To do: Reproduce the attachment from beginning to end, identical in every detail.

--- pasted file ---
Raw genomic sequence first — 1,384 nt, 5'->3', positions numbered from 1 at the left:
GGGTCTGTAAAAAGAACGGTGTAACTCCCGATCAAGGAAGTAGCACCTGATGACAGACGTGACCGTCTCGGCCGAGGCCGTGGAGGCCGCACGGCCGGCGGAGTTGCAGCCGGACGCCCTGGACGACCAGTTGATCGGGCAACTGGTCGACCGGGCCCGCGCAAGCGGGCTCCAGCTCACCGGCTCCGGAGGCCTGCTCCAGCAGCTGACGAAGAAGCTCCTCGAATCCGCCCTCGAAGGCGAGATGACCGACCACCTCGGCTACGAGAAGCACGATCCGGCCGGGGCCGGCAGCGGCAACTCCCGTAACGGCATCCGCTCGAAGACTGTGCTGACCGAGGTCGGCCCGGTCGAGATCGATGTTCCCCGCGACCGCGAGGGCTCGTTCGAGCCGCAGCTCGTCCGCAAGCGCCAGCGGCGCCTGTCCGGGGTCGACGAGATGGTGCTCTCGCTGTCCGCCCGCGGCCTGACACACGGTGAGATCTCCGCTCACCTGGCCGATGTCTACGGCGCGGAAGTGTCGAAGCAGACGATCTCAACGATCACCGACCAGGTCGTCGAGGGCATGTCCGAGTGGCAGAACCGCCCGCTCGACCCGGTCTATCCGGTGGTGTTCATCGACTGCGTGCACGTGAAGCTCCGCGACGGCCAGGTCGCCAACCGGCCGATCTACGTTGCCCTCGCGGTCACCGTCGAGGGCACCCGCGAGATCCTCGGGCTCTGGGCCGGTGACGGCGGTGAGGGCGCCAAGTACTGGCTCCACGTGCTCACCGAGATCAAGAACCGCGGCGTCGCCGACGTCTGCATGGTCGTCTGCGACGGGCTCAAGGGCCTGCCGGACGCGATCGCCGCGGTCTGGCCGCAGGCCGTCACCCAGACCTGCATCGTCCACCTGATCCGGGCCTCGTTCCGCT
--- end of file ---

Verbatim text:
Raw genomic sequence first — 1,384 nt, 5'->3', positions numbered from 1 at the left:
GGGTCTGTAAAAAGAACGGTGTAACTCCCGATCAAGGAAGTAGCACCTGATGACAGACGTGACCGTCTCGGCCGAGGCCGTGGAGGCCGCACGGCCGGCGGAGTTGCAGCCGGACGCCCTGGACGACCAGTTGATCGGGCAACTGGTCGACCGGGCCCGCGCAAGCGGGCTCCAGCTCACCGGCTCCGGAGGCCTGCTCCAGCAGCTGACGAAGAAGCTCCTCGAATCCGCCCTCGAAGGCGAGATGACCGACCACCTCGGCTACGAGAAGCACGATCCGGCCGGGGCCGGCAGCGGCAACTCCCGTAACGGCATCCGCTCGAAGACTGTGCTGACCGAGGTCGGCCCGGTCGAGATCGATGTTCCCCGCGACCGCGAGGGCTCGTTCGAGCCGCAGCTCGTCCGCAAGCGCCAGCGGCGCCTGTCCGGGGTCGACGAGATGGTGCTCTCGCTGTCCGCCCGCGGCCTGACACACGGTGAGATCTCCGCTCACCTGGCCGATGTCTACGGCGCGGAAGTGTCGAAGCAGACGATCTCAACGATCACCGACCAGGTCGTCGAGGGCATGTCCGAGTGGCAGAACCGCCCGCTCGACCCGGTCTATCCGGTGGTGTTCATCGACTGCGTGCACGTGAAGCTCCGCGACGGCCAGGTCGCCAACCGGCCGATCTACGTTGCCCTCGCGGTCACCGTCGAGGGCACCCGCGAGATCCTCGGGCTCTGGGCCGGTGACGGCGGTGAGGGCGCCAAGTACTGGCTCCACGTGCTCACCGAGATCAAGAACCGCGGCGTCGCCGACGTCTGCATGGTCGTCTGCGACGGGCTCAAGGGCCTGCCGGACGCGATCGCCGCGGTCTGGCCGCAGGCCGTCACCCAGACCTGCATCGTCCACCTGATCCGGGCCTCGTTCCGCT